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Fall in use of police cells for those in mental health crisis is welcomed

September 9, 2016
Warwickshire Police and Crime Commissioner Philip Seccombe

Warwickshire Police and Crime Commissioner Philip Seccombe

New figures showing significant falls in the use of police custody as a place of safety for people experiencing a mental health crisis have been welcomed by Warwickshire’s Police and Crime Commissioner, Philip Seccombe.

Data released by the National Police Chiefs’ Council shows that, across England and Wales, the use of police cells as a place of safety under section 136 of the Mental Health Act had more than halved in 2015/16, while more people are being taken first to a health-based place of safety than ever before – up by 37.3%.  The figures also show that, overall, people were detained to protect their own and others’ safety on more than 23,000 occasions across England and Wales last year.

Across Warwickshire, there were 250 detentions by police using s.136 in 2015/16, with all bar 11 being taken first time to a health-based place of safety.  This represents a reduction of 45% on the number of people who were detained in police custody during 2014/15. No children or young people under 18 were taken to police custody when detained under s.136 in either year.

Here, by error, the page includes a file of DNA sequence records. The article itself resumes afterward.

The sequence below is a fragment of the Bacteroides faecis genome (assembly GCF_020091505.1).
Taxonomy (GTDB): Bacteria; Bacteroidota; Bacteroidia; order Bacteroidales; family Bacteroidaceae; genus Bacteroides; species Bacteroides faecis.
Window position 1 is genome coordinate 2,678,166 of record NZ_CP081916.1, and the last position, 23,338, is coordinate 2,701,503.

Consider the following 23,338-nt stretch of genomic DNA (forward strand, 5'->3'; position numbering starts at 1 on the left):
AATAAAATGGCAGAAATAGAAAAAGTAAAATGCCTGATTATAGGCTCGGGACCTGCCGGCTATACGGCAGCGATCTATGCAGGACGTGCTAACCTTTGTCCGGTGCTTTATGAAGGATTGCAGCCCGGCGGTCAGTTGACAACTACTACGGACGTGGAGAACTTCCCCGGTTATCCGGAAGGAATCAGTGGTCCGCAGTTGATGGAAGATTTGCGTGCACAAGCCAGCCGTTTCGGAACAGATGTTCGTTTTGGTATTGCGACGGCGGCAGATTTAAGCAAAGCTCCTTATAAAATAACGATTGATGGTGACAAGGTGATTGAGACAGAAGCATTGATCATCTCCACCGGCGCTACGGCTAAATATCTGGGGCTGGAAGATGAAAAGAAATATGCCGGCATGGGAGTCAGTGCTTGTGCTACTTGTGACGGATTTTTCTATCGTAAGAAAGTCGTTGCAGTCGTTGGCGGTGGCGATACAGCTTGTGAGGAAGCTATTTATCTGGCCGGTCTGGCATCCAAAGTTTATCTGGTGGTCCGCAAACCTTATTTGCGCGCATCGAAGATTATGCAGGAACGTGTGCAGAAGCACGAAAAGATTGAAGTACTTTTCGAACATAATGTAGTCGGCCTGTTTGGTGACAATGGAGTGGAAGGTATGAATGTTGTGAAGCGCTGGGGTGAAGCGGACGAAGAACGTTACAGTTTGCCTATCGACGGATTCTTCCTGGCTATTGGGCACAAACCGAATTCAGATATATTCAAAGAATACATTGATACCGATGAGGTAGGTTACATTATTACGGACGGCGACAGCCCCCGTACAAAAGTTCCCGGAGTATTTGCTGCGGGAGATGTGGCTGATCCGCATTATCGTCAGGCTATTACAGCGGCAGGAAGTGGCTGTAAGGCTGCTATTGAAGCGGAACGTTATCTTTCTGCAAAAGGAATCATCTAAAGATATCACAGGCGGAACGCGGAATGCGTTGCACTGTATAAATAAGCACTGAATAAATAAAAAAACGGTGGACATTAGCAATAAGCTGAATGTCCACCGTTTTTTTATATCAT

Warwickshire Police and Crime Commissioner Philip Seccombe said: “The figures provide a real snapshot of the role that mental health plays in many of the incidents that police are called to deal with and demonstrate the continued need to ensure that appropriate help and support is in place to help people and avoid situations reaching a crisis point.

“Having the right professional assessment and medical support as soon as possible is hugely important to ensuring the well-being of people in crisis and the safety of the wider public.  A police custody block, however, is not the right place for someone who is suffering a mental health crisis. It is always the case that a health-based place of safety is a much more suitable environment and the agencies in Warwickshire have been working hard to ensure that such facilities are available.

“These new figures are encouraging and show that real progress has been made.  I am pleased with the reductions in the use of police custody overall – from already low numbers – and in particular with the fact that all children and young people under 18 detained under s.136 were taken to health-based places of safety.  Ultimately we must continue to work hard with our colleagues in health and social care to ensure that this is the outcome for all adults as well.  It is equally important that there are not long waiting periods for admission or assessment, so that is something I am looking to see further progress made on this year,” added Mr Seccombe.